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The Onion and the Satellite - Lucas Gonzalez

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This is an entry in The Future We Deserve - a collaborative book project about the future. See all the entries or talk about this entry.



The onion and the satellite

Author: Lucas González Santa Cruz, aka LucasG
Body of article: about 500 words.
Discussion page for this essay: Talk:TheFWD_lucasgonzalez_The_onion_and_the_satellite

Health-care systems in many countries seem to be unsustainable: expensive, long waiting lists, less-than-perfect interventions, and exclusion from care for sometimes large numbers of people. If health-care systems, where they exist at all, are indeed unsustainable, then it follows, with unbelievable logic, that they will fail, crack, morph into something different.

So, what’s next? Some or all health-care systems might be dynamically redesigned from the core, and in that redesign we will all make use of what’s available in other systems, in layers.

Redesign from the core

Health-care systems do have a core, the nugget deep inside the onion: there’s someone who has a health issue (a broken bone or a future disease that's preventable) and there’s someone who can help. (When you help yourself you’re taking both roles.) Everything beyond that core - from the assistants who bring the drug or the knife, to the folks who plan world-wide vaccine production - is like the tail of modern warfare. Sometimes long and fat, but it's just the tail.

The core and all the other layers have a number of sometimes conflicting missions: deal with death, function and pain (or pain and function), and aesthetics. (We’ll leave aesthetics out for this piece. Or maybe it’s “social function”. Or “social pain”.)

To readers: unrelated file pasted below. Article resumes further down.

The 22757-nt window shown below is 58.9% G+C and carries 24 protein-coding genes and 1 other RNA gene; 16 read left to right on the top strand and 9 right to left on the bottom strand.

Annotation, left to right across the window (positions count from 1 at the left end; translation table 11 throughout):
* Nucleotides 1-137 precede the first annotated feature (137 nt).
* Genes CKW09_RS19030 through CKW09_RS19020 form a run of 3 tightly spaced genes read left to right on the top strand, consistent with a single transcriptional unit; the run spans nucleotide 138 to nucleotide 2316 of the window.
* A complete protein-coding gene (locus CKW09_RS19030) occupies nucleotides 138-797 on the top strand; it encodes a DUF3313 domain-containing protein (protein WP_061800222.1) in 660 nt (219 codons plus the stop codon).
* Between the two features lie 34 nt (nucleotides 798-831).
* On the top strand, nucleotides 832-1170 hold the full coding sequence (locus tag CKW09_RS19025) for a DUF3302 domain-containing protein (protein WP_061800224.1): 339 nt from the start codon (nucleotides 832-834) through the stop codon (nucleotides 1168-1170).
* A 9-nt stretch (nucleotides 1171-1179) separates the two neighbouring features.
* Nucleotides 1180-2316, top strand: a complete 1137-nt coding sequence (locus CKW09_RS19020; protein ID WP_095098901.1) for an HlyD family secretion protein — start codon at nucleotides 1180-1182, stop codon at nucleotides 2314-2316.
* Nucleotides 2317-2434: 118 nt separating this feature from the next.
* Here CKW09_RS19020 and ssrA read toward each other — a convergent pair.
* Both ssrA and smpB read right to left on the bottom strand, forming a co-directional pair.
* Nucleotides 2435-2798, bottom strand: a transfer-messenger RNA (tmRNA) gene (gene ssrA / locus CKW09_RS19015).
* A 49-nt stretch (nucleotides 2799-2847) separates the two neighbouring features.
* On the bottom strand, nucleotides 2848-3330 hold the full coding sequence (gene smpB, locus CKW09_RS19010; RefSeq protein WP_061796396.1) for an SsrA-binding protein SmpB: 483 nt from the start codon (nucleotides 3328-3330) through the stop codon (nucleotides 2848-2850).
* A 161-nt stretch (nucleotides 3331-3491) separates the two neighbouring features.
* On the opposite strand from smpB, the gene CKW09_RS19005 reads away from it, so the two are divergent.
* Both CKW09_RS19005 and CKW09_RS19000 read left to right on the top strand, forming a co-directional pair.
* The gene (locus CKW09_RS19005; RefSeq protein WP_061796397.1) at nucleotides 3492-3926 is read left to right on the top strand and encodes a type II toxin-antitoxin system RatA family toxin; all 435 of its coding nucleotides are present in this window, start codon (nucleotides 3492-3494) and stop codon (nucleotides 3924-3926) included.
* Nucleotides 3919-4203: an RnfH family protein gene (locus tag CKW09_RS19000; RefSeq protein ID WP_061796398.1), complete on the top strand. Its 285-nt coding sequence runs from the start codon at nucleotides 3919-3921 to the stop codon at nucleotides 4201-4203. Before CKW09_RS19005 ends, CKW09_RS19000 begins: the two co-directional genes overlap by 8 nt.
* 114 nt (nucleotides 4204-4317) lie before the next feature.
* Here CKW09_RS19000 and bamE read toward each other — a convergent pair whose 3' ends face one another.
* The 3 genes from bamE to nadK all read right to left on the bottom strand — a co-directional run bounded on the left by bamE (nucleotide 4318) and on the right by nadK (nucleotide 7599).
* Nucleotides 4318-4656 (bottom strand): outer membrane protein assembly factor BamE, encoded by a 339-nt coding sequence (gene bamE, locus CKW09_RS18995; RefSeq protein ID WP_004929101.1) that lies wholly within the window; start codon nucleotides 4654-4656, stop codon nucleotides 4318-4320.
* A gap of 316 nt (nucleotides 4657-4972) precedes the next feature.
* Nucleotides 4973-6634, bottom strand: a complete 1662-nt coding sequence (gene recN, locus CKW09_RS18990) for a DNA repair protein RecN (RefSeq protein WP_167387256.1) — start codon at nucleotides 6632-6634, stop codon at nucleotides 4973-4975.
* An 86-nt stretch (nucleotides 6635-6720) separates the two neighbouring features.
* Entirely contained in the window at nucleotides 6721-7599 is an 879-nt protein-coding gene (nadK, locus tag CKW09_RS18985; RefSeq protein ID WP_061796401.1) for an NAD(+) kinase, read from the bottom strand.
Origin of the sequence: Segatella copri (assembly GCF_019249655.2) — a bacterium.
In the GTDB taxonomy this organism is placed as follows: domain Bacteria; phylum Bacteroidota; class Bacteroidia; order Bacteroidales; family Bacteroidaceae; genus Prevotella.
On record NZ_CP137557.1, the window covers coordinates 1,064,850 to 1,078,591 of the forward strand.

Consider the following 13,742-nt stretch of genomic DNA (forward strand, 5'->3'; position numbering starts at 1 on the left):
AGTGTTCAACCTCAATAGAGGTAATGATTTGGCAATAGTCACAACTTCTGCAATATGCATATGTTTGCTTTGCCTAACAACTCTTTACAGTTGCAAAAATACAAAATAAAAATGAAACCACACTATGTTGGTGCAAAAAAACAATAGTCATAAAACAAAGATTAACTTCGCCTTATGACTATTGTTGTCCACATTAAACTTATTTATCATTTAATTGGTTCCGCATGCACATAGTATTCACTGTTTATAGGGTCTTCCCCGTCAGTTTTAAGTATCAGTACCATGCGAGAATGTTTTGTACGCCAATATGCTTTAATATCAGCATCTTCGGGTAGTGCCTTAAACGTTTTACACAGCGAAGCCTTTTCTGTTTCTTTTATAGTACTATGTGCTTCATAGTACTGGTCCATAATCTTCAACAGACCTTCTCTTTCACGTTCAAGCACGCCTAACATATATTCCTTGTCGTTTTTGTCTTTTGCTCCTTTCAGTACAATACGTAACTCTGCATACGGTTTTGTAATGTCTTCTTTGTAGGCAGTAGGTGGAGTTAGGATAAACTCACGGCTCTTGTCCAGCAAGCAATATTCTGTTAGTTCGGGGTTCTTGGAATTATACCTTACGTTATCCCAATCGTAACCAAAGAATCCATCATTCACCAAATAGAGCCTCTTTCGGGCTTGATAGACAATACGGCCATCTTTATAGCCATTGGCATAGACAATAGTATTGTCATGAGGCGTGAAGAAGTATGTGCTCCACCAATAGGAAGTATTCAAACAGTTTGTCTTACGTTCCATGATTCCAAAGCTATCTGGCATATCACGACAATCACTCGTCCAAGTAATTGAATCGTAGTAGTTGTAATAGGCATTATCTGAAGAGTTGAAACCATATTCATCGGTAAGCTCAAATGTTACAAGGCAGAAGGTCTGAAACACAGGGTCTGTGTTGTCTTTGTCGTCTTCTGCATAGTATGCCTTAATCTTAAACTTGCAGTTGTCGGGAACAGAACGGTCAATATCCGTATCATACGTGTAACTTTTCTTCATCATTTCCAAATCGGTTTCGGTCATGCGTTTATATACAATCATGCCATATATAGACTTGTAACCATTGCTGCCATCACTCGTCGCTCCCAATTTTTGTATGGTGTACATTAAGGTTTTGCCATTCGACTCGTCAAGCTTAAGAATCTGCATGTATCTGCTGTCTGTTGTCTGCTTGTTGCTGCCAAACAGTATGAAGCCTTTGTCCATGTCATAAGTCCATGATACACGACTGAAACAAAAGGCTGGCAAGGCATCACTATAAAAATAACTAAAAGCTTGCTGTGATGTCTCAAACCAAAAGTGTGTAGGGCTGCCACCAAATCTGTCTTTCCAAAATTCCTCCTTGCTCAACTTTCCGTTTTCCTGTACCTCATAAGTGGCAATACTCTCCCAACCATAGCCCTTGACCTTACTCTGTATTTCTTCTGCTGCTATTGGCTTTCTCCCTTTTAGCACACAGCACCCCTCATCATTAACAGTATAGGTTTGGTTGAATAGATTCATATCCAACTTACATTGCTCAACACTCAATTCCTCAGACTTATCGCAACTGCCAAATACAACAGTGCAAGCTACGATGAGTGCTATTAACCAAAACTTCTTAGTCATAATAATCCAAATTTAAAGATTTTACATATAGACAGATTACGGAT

We all die at the end of our life. (Big news, I know.) So health-care systems can't really reduce death, but they can delay it. This is felt to be most important when we’re talking about kid’s lives, whose “potential life-years lost” is larger than their grandparents’. Of course, if and when I become a grandparent, my remaining life-years will be 100% of what I have at that point, and I’ll want my hip-bone replaced so I can play golf at age 97.

(We may in some circumstances be _too good_ at delaying death, if population growth kills the ecosystem, or if generations fight each other for resources, or if demographic shift makes the pyramid old and then collapse. But that’s another story.)

Use what’s available

Money has become short for some of the previously rich, and it’s chronically short for the poor. There are already many hints that health-care systems can reinvent themselves using, and further developing, devices and methodologies that are currently being developed for the poor:

  • Want prevention? Use tippytap from akvo’s wiki to wash your hands.
  • Want diagnostic devices? Look at what out-of-poverty and allies are doing.
  • Want communications? Use frontlineSMS-medic.

We're all part of "what's available" ... This needs developement!

Think in layers

Many of those technologies look very ... uhm ... local, don’t they? What about factories that make antibiotics and pain-killers for millions? Don’t they have an essential role in health-care systems? Some may hate Big Pharma, but aren’t they useful? Well, of course they are. They are part of the picture, and we need to look at the full picture.

Health-care swadeshi helps in looking at how layers might interact. You can't make vaccines for family. WHO directors can't wash your hands. Maybe use a variation of SCIM with the specifics for healthcare systems? This needs developement!

In short, we need both: the onion and the satellite. And everything in between.